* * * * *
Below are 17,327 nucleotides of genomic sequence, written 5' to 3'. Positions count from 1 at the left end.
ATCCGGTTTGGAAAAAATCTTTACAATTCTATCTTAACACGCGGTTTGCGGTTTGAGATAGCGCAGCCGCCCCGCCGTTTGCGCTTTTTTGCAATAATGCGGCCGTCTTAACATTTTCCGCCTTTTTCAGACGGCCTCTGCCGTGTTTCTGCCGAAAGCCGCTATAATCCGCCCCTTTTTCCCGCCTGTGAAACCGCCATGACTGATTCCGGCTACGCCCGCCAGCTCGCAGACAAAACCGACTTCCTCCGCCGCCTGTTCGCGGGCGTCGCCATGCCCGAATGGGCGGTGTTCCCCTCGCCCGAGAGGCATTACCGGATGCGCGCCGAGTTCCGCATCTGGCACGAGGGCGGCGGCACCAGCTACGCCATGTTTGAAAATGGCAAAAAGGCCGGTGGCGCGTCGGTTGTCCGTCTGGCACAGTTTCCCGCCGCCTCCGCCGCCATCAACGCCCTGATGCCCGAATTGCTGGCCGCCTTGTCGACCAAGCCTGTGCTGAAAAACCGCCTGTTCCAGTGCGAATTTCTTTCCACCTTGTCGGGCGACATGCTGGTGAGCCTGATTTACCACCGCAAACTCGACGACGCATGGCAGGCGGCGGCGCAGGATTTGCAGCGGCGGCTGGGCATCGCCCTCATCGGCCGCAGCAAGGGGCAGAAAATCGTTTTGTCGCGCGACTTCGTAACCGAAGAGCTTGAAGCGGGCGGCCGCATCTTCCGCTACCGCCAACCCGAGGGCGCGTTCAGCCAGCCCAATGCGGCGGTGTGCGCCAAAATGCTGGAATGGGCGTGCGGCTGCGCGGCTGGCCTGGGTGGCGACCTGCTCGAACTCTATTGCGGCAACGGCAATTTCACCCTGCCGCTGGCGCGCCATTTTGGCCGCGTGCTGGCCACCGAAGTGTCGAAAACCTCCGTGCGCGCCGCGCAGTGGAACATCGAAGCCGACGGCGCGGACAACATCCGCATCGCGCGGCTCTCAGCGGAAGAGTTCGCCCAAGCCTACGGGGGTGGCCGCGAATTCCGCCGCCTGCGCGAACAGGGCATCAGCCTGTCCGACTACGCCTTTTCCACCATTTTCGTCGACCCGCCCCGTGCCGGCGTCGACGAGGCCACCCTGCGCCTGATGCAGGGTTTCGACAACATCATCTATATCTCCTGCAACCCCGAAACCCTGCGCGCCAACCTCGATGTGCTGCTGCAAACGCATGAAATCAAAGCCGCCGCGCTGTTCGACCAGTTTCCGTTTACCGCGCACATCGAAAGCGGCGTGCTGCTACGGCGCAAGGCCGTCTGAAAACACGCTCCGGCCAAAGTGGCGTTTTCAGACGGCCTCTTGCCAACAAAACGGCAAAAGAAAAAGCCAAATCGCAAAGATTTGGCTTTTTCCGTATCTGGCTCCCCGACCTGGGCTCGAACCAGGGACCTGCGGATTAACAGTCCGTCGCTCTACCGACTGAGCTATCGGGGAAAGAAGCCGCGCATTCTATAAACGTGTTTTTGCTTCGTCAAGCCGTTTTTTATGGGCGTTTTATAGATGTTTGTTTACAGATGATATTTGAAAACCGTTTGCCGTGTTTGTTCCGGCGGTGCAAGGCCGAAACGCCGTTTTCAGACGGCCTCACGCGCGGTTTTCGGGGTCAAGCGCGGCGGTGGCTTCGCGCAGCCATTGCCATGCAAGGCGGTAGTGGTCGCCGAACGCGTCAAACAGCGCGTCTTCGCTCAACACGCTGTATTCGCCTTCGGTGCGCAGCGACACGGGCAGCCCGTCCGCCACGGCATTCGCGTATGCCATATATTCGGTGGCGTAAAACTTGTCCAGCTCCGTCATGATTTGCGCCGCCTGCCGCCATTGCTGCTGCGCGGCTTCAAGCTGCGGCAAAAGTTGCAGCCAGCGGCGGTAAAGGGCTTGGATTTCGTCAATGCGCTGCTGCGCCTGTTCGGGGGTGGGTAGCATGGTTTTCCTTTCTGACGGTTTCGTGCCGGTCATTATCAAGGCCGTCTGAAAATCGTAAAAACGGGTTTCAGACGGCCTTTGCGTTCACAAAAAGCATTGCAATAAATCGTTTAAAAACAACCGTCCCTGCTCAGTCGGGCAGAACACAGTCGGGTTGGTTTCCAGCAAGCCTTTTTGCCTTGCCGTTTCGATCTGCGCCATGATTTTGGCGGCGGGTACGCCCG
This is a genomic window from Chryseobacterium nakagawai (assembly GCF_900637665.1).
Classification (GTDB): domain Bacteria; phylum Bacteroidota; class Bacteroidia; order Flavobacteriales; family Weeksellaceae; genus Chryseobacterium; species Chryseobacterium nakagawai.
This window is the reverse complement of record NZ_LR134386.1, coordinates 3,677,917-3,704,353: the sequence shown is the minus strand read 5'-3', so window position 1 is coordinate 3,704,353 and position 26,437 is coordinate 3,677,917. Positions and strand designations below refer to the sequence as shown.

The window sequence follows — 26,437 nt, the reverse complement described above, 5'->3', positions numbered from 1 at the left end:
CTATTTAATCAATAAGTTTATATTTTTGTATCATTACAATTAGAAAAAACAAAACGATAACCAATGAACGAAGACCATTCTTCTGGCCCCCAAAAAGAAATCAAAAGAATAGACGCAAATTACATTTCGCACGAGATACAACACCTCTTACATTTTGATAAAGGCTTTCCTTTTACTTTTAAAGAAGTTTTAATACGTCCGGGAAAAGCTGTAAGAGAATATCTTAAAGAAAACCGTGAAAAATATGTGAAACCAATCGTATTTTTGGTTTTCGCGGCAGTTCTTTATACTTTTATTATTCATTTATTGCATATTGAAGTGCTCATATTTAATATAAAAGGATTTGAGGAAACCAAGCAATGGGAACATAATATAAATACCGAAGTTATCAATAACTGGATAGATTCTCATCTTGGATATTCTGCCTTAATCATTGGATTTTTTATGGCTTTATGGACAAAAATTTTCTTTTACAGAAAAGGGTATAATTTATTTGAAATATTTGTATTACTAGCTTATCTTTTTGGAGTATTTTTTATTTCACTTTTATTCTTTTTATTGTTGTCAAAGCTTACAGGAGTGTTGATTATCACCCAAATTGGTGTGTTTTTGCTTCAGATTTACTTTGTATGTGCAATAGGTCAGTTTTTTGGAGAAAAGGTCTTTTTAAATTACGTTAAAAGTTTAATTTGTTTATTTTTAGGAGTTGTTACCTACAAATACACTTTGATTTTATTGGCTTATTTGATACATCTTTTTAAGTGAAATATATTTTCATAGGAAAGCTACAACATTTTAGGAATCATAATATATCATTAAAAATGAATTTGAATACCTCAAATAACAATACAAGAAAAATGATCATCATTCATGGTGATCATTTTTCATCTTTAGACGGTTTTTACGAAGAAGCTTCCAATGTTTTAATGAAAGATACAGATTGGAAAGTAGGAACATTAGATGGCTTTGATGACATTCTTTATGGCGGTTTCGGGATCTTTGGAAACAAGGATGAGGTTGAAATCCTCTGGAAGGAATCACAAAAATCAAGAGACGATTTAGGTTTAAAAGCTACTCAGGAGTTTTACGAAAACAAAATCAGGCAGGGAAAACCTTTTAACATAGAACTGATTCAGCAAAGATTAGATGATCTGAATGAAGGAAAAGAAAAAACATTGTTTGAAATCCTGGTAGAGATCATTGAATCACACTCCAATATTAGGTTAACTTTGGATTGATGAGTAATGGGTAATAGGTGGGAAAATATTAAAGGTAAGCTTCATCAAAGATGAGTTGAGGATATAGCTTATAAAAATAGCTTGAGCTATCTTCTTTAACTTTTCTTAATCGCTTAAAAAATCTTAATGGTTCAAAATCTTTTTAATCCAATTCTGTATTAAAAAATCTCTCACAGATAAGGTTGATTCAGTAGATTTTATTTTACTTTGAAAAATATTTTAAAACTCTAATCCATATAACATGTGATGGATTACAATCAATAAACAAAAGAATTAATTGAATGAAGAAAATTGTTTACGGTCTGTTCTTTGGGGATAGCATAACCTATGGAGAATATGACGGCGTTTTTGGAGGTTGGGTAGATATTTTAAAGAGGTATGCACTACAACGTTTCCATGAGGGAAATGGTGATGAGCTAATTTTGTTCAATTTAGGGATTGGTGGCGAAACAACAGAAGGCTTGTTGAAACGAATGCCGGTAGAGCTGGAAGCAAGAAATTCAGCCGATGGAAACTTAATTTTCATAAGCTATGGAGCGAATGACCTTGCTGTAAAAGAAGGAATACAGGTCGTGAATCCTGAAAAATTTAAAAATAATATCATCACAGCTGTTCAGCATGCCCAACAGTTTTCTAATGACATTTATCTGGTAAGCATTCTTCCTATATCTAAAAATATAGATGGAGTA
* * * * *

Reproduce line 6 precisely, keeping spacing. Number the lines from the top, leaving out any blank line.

The window sequence follows — 26,437 nt, the reverse complement described above, 5'->3', positions numbered from 1 at the left end: